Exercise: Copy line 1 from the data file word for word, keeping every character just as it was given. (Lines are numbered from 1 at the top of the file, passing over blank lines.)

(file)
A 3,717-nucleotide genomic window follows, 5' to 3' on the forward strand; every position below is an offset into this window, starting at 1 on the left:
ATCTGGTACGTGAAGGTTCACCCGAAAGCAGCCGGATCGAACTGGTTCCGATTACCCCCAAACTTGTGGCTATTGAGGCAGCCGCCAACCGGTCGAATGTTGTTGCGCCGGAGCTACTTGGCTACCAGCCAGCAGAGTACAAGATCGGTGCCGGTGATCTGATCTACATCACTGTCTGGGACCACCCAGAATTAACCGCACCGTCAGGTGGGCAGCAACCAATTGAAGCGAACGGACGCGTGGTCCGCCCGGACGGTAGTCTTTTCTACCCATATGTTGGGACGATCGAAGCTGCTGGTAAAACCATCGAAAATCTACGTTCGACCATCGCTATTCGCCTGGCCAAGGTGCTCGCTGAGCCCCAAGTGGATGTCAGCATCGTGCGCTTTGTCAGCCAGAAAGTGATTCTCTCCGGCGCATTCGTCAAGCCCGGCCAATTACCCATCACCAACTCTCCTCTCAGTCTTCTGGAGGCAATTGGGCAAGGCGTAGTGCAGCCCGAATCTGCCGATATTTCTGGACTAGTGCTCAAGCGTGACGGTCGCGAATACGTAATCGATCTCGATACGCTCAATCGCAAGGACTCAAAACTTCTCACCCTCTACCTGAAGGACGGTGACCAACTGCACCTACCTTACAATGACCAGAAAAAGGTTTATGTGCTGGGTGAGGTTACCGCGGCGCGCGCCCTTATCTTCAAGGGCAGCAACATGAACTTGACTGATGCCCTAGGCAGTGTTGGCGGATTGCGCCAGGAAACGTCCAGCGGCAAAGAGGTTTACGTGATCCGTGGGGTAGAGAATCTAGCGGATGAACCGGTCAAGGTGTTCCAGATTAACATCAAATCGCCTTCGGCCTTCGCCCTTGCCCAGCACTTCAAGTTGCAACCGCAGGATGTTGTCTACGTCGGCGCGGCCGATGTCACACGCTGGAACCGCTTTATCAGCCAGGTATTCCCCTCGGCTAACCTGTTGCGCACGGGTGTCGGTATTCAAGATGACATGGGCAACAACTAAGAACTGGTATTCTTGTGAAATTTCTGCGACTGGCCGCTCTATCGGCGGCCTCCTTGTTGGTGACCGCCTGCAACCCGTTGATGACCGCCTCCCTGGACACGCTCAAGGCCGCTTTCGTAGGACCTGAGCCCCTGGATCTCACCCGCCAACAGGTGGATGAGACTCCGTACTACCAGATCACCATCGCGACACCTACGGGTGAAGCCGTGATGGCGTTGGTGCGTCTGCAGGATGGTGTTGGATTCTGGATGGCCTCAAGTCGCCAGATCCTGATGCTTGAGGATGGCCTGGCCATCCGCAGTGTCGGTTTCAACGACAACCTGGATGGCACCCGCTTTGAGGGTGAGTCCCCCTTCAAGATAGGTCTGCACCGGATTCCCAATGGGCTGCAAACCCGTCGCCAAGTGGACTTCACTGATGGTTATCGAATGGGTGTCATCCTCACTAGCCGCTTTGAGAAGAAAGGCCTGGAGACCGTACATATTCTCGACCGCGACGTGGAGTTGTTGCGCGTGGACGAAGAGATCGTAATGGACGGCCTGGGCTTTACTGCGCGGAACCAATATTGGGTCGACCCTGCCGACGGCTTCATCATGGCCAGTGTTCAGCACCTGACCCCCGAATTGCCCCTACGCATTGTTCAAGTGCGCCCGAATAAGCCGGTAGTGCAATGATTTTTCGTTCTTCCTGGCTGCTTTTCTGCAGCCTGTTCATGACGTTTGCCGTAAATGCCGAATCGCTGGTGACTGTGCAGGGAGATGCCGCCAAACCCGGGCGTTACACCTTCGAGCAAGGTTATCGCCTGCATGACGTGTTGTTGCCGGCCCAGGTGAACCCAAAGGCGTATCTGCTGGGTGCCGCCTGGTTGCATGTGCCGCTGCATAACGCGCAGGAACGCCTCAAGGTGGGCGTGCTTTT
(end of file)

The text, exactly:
A 3,717-nucleotide genomic window follows, 5' to 3' on the forward strand; every position below is an offset into this window, starting at 1 on the left: